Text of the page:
Thursday, September 10, 2009

Trade wars and Internet blocks

This week Peter Mandelson, or Lord Mandelson as he is often now referred, spoke out against China's failure to play by the rules of international trade. His comments will come at an uncomfortable time for China as it prepares to celebrate the 60th anniversary of the forming of the People's Republic of China. The country is making efforts to stifle any bad news, shutting down websites, blocking Internet access and silencing lawyers and dissidents. But silencing Britain's business secretary was beyond China's reach.

Lord Mandelson spoke out during his five day visit to Beijing where he is attempting to boost UK-China trade links. "We have got a lot out of China in fulfilment of WTO obligations. In the main they have followed them to the letter. But in other cases, I don't think they are keeping to the spirit of their commitments," Mandelson said. "While tariffs have been reduced or have disappeared, more invisible barriers and restrictions and regulatory inhibitions to trade and investment have grown up."

It wasn't made obvious what the business secretary meant by 'invisible barriers and restrictions', but it appears clear to some degree that China's Internet restrictions are affecting western companies, both in the way they carry out business and in the way they promote themselves.

It is a myth to say that Internet restrictions do not affect business. The 20th century benchmarks for international trade were how many containers or freighters were sent across the water from one nation to another. In the 21st century, it is as much more about data, viewers and users. The few big sites that have been blocked and restricted in China are powering thousands of small businesses and driving the future of online commerce. China has become a dead-zone for any business planning on building an international online presence. Twitter for example, though a haven for the likes of Stephen Fry and other celebrities, is also a powerful business tool.

Sites like Youtube, Facebook and Twitter aren't just used for social networking ; increasingly, they are being used by small and medium enterprises as platforms for marketing and communication, and even multinationals have woken up to the potential of these platforms. Some of them have begun to use Twitter, for instance, as a frontline interface with customers to redress their grievances. In a recent poll on a popular media website in China, 84 per cent of those who responded said China's Internet blocks made their work more difficult; 90 per cent said it made their personal life and entertainment access more difficult. And strikingly, about 60 per cent said they would consider leaving China because of the Internet blocks.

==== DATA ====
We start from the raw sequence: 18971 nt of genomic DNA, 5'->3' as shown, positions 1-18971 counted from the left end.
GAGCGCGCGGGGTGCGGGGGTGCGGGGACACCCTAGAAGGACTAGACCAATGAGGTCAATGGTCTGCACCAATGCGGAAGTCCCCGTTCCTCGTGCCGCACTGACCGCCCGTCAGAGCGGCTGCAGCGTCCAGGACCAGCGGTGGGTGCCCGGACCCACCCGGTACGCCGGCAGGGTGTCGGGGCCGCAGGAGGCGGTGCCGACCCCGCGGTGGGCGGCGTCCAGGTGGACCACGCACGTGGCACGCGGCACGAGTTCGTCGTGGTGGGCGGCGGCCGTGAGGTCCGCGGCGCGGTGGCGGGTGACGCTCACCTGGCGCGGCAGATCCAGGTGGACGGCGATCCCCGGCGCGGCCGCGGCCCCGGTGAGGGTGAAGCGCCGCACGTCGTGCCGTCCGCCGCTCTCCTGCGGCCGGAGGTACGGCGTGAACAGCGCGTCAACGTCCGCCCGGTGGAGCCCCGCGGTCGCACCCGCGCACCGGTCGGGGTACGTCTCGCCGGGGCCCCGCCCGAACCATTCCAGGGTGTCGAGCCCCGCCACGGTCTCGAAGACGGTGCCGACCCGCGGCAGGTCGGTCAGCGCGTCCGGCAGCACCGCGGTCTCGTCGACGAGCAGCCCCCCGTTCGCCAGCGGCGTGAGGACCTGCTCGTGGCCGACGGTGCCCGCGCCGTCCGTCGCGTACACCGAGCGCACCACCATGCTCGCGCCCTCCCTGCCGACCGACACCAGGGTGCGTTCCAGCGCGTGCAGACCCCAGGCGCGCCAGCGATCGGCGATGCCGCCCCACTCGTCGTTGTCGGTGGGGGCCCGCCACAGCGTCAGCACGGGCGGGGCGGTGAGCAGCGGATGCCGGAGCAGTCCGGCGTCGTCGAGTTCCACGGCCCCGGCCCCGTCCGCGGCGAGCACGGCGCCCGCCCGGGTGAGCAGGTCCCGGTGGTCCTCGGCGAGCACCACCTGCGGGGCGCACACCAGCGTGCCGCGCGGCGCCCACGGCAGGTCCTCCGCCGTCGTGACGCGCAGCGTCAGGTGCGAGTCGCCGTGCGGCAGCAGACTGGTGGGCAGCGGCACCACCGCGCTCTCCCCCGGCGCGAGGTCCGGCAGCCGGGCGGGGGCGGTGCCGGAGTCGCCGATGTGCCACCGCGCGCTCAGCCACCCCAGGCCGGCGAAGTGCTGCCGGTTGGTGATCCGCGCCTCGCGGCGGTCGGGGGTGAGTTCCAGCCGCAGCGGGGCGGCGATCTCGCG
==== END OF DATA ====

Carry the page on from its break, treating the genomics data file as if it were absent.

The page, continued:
Admittedly the sample size was small, a little over 150, and it may have been weighted in favour of heavy Internet users. The respondents primarily came as a result of a Twitter feed put out by the media site Danwei themselves, and a technology blogger in China known as Flypig. Given that both Twitter and Danwei's site is blocked within China, the fact anyone replied to the poll at all is an achievement in itself. It also illustrates how difficult it is to promote an idea or message under such restrictions. A business idea would have failed just as badly.

One businessman working in China as a safety consultant told tvnewswatch that videos posted on his website showing the achievements the company had made in mine safety could not be seen in China since they were hosted by YouTube, which is blocked. The argument might be to use a Chinese equivalent site which isn't blocked. However many westerners are both unfamiliar with those sites or of the language in which they are displayed.